To Be or Not To Be… a Fable
Everyone knows at least one fable. A fable is a story that typically has animals as characters and a moral stated at the end. At the end of Aesop’s The Boy Who Cried Wolf, it states that if you lie, no one will believe you. Animal Farm does not directly state the moral but it can be considered a fable because it has animals as characters, uses metaphors and teaches a lesson.
One classic characteristic of a fable is to have animal characters, and most characters in animal farm are animals. In this novel, Napoleon is a pig who becomes the leader of the farm and has human traits. He is the pig who takes the farm over after Old Major dies. Another animal character is Boxer. He is hard-working and never gives up. These are important traits because they are human like. “All animals are equal” (page 43). This goes along with having animal characters because the animals were all supposed to be the same. As in, they were all supposed to have the same rights as humans do.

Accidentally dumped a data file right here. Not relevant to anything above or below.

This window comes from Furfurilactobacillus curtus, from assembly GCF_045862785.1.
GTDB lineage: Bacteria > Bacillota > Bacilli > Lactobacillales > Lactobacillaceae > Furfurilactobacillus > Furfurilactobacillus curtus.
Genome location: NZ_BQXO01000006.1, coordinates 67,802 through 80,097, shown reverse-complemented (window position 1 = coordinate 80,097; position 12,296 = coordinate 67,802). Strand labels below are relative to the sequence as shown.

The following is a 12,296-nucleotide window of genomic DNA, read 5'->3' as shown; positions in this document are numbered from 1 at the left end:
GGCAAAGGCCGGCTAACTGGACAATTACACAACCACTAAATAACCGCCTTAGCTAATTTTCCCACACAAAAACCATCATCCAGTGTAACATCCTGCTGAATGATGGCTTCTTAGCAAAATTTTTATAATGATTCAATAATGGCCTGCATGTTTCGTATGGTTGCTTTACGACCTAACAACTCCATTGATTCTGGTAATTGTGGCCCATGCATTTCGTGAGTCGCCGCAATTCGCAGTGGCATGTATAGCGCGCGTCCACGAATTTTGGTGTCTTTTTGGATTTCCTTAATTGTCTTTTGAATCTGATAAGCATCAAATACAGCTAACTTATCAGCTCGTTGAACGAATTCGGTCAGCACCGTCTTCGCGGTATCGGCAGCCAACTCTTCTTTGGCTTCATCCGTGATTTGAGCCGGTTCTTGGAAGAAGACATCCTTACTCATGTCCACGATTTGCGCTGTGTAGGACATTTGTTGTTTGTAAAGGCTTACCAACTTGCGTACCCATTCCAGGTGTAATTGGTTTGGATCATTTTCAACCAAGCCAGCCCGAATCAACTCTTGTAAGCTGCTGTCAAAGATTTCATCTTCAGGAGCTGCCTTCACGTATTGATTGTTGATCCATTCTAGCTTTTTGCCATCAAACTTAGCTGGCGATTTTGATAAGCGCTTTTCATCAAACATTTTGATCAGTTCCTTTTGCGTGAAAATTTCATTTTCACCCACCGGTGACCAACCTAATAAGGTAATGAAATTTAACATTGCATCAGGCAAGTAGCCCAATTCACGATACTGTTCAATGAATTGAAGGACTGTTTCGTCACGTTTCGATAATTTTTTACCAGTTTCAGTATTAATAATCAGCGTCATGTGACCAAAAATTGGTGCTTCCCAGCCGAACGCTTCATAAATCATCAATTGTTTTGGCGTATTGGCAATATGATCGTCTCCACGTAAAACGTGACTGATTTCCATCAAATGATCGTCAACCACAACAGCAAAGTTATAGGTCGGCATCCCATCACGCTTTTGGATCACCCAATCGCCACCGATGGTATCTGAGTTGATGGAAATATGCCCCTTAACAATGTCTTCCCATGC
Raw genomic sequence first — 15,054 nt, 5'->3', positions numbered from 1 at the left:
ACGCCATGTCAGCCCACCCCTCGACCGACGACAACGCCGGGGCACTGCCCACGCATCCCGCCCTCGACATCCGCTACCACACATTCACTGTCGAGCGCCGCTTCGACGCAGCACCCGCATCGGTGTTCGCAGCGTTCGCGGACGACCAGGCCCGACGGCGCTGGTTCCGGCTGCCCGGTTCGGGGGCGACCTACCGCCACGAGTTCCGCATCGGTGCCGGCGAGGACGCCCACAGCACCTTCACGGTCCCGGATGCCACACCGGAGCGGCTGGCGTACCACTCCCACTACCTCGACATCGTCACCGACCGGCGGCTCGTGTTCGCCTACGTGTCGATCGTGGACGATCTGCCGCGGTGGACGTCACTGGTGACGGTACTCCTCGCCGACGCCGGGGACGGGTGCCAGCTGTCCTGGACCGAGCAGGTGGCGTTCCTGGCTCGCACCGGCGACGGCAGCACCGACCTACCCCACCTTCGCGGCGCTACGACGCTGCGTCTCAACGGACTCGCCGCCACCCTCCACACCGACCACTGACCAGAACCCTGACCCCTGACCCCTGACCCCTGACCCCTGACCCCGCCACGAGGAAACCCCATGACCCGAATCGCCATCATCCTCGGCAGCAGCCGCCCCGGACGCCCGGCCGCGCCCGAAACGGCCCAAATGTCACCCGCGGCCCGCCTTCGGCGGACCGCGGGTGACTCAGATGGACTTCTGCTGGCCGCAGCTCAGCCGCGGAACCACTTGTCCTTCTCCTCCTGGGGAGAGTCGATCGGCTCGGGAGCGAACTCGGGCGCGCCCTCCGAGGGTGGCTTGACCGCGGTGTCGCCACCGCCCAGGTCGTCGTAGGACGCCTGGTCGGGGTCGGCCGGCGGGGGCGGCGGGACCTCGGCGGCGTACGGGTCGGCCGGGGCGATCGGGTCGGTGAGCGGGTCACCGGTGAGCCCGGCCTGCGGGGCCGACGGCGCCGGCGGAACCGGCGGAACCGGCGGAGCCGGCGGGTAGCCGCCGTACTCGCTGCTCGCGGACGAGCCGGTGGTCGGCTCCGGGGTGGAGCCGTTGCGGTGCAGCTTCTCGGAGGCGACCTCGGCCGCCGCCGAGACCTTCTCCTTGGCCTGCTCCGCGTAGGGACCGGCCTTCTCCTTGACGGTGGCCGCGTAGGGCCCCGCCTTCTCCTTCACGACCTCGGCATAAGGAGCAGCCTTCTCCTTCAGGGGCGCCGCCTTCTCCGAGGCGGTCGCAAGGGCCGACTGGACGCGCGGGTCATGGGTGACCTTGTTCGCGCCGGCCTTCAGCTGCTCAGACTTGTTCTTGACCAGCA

Another characteristic of a fable is to use metaphors, and animal definitely meets this criteria. Napoleon’s character was not just a pig, he was a metaphor for Stalin trying to take over after Lenin died. Just as Boxer was not only a horse, he was a metaphor for the working class in Russia during the Russian Revolution. Boxer, as I said before, was a very hard worker. He had a “motto” which was, I will work harder (page 75). This is significant because the working class
in Russia worked very hard and followed all of Stalin’s rules so they would not get pummeled by him.
Although fables usually have a moral stated at the end, Animal Farm can still be considered a fable because it teaches a lesson. Throughout the novel, the animals learn that if you get power, or become a leader/dictator, you will most likely abuse it. The pigs are almost equal in the beginning but, as the novel goes on, the pigs get more and more power. This...
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